By all accounts, the LA teachers union offered the LA Times an advance look at a report purporting to show that LA-area charter schools costs the district tons of cash. But the condition was that the paper couldn’t show the report to other folks — the district, the charter school people, outside experts. 
The LA Times’ Howard Blume wrote the report up, indicating that charters were “bleeding money” from the district (and also that the report came from the union). Charter schools’ growth resulted in “a decline of more than $500 million a year — about 7% — in the district’s core budget,” reported the LA Times “a net loss of about $4,957 per student, the study says.”
The story also indicated that the report was provided to the paper with the “the stipulation that the report not be distributed to outside parties.”
According to Sipchen, reporter Howard Blume actually won permission to talk about the report to others “any way we wanted to,” short of passing it over.  “We were able to discuss [the report] as specifically as we wanted to. We just weren’t allowed to show it.”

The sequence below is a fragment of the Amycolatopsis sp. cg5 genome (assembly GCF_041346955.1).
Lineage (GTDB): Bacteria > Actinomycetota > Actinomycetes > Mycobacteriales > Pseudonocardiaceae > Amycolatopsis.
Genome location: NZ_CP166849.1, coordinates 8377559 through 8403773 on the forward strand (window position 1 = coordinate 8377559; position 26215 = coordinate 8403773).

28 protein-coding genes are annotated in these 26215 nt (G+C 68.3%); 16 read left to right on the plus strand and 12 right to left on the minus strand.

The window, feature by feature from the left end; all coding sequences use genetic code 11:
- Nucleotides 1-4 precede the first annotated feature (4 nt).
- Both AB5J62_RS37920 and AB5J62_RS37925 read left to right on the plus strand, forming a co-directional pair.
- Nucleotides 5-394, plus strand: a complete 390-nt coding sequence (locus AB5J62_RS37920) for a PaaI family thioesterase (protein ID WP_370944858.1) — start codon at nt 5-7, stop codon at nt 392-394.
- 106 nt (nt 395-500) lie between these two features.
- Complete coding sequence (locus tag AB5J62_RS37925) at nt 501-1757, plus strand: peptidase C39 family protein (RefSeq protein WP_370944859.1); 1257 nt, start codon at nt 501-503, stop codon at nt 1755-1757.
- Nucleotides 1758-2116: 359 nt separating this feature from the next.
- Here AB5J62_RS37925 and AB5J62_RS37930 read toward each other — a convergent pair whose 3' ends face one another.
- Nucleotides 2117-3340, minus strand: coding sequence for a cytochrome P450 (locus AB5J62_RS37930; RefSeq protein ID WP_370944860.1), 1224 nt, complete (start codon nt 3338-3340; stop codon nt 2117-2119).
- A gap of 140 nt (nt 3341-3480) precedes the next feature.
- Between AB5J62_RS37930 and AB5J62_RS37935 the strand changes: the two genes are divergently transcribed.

However, the quotes from researchers like Erik Hanushek and California Charter Schools Association are vague. They don’t sound like the reactions of people who know the main numbers from the report. 
To be sure, the initial LA Times story goes into great detail about who wrote the story, how much it cost, and even into the weeds of the policy recommendations that accompanied the report. In these regards, the piece seems extremely conscientious. 
But still,  it doesn’t seem like readers got the whole story.
What else could the LA Times have done to have come up with an even better result? Four variations come to mind:
The paper could have declined to take the story without being able to show it to outside experts, under embargo, and let UTLA accept the condition or try and find another outlet to run the story in a way that’s favorable to them. The paper sells itself short when it gives in to conditions set by stakeholders — especially when there aren’t many other large-circulation outlets that UTLA could have gone to.